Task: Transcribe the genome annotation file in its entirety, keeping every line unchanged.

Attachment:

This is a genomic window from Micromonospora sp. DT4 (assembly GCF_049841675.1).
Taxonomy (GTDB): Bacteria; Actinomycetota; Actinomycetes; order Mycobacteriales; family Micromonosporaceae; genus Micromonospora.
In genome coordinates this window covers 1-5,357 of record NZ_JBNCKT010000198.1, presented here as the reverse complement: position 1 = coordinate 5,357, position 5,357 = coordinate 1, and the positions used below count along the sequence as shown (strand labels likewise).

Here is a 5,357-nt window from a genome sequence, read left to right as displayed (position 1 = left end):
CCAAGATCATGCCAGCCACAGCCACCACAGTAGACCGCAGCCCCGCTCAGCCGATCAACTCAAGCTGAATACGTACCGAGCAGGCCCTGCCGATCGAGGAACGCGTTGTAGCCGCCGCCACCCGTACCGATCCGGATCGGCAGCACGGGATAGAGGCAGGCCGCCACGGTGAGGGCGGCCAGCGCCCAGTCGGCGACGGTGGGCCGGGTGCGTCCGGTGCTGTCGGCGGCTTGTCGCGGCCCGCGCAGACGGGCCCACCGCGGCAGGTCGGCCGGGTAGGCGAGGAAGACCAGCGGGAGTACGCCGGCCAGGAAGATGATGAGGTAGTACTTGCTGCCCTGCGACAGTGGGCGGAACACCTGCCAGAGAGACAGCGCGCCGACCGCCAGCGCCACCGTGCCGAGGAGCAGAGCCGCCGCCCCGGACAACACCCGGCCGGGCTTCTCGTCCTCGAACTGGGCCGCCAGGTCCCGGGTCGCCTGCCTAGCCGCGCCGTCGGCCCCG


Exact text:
This is a genomic window from Micromonospora sp. DT4 (assembly GCF_049841675.1).
Taxonomy (GTDB): Bacteria; Actinomycetota; Actinomycetes; order Mycobacteriales; family Micromonosporaceae; genus Micromonospora.
In genome coordinates this window covers 1-5,357 of record NZ_JBNCKT010000198.1, presented here as the reverse complement: position 1 = coordinate 5,357, position 5,357 = coordinate 1, and the positions used below count along the sequence as shown (strand labels likewise).

Here is a 5,357-nt window from a genome sequence, read left to right as displayed (position 1 = left end):
CCAAGATCATGCCAGCCACAGCCACCACAGTAGACCGCAGCCCCGCTCAGCCGATCAACTCAAGCTGAATACGTACCGAGCAGGCCCTGCCGATCGAGGAACGCGTTGTAGCCGCCGCCACCCGTACCGATCCGGATCGGCAGCACGGGATAGAGGCAGGCCGCCACGGTGAGGGCGGCCAGCGCCCAGTCGGCGACGGTGGGCCGGGTGCGTCCGGTGCTGTCGGCGGCTTGTCGCGGCCCGCGCAGACGGGCCCACCGCGGCAGGTCGGCCGGGTAGGCGAGGAAGACCAGCGGGAGTACGCCGGCCAGGAAGATGATGAGGTAGTACTTGCTGCCCTGCGACAGTGGGCGGAACACCTGCCAGAGAGACAGCGCGCCGACCGCCAGCGCCACCGTGCCGAGGAGCAGAGCCGCCGCCCCGGACAACACCCGGCCGGGCTTCTCGTCCTCGAACTGGGCCGCCAGGTCCCGGGTCGCCTGCCTAGCCGCGCCGTCGGCCCCG